Churches and cathedrals are buildings are typically used for religious activities. However, they can also provide valuable support for communities and host charitable activities. Many churches and cathedrals are well known architectural masterpieces, with some dating back as early as 230AD.
Churches and cathedrals often contain valuable artefacts, significant tombs and incredible designs, such as the St. Peter’s Basilica dome in Rome, Italy which was designed by Michelangelo in 1547. Other significant churches include the Notre Dame de Paris in France and Westminster Abbey in London, England.
While the architecture and contents of these buildings are an important part of world history and must be protected from fire, churches and cathedrals are also open to the public. Therefore, a reliable fire detection system is essential.
What are the risks?
- Old wiring and heating systems
Churches and cathedrals can be old buildings with equally old electrical wiring, apparatus and heating systems that are at risk of becoming faulty.
- Arson attacks
These buildings can be vulnerable to arson attacks due to racial hatred, as a means of anonymously registering dissent or mindless vandalism.
- Lightning strikes
Like all tall buildings, churches and cathedrals can be vulnerable to lightning strikes. While most have lightning conductors to direct the lightning harmlessly away from the building, some do not.
- Candles and open flames
Many churches and cathedrals use and allow patrons to light ceremonial candles. If not treated properly naked flames can catch light to surrounding flammable materials such as curtains and drapes.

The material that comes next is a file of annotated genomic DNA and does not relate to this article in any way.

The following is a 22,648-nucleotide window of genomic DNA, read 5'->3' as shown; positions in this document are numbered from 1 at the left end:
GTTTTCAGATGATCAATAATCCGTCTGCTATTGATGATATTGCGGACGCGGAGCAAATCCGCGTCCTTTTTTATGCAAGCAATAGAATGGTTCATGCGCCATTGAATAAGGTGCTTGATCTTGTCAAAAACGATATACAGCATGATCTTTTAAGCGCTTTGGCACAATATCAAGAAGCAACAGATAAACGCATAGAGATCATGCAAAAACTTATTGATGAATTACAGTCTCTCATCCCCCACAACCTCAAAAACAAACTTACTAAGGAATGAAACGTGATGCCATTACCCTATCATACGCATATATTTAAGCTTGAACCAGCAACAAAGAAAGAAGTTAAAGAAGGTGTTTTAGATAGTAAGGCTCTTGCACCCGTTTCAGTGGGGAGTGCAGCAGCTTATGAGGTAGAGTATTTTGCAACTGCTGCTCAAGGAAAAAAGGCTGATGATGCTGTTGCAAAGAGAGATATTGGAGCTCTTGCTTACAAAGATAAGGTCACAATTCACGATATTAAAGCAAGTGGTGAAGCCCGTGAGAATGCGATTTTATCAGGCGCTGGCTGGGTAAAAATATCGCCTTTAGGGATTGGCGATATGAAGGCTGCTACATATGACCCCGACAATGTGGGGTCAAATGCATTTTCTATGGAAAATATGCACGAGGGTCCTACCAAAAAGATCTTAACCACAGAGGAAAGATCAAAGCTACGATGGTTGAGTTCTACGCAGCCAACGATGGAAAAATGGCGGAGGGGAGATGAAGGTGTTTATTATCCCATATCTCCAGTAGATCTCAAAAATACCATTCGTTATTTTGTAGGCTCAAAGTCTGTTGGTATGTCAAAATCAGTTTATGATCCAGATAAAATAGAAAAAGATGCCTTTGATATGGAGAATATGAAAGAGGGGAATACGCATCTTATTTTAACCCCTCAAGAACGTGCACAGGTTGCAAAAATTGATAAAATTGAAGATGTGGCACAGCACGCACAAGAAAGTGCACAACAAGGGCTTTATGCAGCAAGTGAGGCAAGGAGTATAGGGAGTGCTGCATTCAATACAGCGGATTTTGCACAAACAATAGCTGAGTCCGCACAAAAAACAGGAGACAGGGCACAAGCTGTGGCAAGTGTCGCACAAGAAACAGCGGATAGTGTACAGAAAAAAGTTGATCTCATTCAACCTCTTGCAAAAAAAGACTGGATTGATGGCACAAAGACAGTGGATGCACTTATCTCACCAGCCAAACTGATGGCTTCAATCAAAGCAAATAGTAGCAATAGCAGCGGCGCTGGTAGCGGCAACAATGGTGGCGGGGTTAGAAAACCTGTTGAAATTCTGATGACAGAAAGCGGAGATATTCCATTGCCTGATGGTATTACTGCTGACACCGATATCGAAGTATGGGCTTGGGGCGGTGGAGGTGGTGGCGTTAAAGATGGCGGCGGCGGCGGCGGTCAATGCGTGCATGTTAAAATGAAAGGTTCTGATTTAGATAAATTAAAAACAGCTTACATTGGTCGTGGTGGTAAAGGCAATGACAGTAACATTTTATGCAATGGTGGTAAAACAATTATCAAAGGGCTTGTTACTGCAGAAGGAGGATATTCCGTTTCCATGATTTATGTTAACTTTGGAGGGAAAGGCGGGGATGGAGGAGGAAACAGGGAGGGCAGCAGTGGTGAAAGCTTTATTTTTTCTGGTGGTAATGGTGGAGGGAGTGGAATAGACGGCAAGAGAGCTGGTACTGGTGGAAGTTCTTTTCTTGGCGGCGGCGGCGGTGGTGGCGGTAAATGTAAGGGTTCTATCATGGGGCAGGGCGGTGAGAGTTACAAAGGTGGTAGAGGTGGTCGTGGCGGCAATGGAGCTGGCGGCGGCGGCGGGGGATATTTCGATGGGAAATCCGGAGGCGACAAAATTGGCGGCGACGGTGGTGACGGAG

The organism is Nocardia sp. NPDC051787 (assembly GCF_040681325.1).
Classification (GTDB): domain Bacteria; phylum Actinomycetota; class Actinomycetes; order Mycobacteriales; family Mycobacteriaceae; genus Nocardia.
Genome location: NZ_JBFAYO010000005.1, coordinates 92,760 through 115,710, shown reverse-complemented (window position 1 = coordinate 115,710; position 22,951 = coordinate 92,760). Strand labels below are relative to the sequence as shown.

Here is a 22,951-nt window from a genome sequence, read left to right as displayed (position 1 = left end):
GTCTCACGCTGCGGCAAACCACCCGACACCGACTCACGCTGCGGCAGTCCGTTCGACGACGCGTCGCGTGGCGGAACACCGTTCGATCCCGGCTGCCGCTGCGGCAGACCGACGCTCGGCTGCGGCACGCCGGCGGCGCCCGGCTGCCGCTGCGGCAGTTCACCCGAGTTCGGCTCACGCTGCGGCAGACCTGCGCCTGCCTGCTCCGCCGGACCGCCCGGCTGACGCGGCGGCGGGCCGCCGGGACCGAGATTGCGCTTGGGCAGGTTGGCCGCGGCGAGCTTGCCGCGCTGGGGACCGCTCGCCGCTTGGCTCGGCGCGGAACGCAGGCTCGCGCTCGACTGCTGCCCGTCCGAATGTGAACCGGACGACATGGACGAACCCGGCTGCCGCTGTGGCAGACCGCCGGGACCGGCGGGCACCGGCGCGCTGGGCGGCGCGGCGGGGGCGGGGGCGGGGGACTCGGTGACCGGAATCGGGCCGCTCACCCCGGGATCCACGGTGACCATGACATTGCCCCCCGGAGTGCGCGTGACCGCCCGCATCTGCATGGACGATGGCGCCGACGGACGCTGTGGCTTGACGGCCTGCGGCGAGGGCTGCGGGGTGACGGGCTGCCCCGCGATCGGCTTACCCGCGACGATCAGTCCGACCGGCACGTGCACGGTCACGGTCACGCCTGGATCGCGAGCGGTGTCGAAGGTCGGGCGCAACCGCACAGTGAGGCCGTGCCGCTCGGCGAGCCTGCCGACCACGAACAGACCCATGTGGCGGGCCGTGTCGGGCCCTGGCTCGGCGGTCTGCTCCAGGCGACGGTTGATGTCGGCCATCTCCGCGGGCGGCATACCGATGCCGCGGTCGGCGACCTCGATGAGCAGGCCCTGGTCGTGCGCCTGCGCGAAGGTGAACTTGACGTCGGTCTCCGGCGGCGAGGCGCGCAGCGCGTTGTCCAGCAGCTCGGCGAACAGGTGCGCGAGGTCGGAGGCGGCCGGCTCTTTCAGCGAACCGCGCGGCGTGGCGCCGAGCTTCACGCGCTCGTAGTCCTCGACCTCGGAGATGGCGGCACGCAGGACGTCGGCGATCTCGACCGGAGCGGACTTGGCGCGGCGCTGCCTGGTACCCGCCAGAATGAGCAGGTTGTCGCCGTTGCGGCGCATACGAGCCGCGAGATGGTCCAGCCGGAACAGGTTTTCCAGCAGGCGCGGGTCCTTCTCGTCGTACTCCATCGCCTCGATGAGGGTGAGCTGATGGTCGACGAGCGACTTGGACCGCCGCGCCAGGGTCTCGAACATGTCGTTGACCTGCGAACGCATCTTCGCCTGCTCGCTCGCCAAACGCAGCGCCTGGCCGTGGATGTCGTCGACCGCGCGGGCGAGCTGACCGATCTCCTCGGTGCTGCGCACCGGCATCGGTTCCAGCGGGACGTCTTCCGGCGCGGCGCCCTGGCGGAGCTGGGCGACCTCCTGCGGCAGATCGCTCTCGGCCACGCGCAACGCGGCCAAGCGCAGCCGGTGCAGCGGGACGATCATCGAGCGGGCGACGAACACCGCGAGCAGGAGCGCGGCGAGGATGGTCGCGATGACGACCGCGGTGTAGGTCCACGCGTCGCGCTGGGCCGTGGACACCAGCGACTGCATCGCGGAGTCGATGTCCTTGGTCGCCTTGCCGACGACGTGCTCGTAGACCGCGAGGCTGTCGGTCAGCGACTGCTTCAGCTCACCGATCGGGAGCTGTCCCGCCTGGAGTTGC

What are the challenges?
There are usually a variety of different areas in a church that each have their own unique challenges when it comes to fire and smoke detection. Most notably, due to the structure and aesthetics of these types of building, fire alarm wiring is not only impractical but can be unsightly and damaging to the property.
What is the solution?
Using a hybrid fire detection system that combines hardwired and wireless technology can overcome some of the challenges that are presented by churches and cathedrals. Hybrid fire detection allows wireless devices to be used where aesthetics must remain unharmed and where cabling is impractical, and wired devices can be used where it is practical to do so. This means that the system can be both feasible and cost-effective.
Wi-Fyre, by Eurofyre, allows hardwired and wireless fire detection technology to seamlessly coexist. Wireless devices can be installed into most new or existing hardwired fire alarm systems via a Wi-Fyre Transponder, installed into the fire alarm wiring via a compatible interface module. Each transponder can communicate with up to thirty mixed field devices such as manual call points, detectors, sounders and I/O modules.
Wi-Fyre has six user-selectable modes of operation to provide increased compatibility with a range of systems:
- Addressable (Collective)
- ProFyre 2-Wire Addressable
- ProFyre Addressable
When installing Wi-Fyre, a wireless survey must be conducted using Wi-Fyre’s wireless survey head to ensure the signal between the transponder and installed device is strong enough to operate effectively.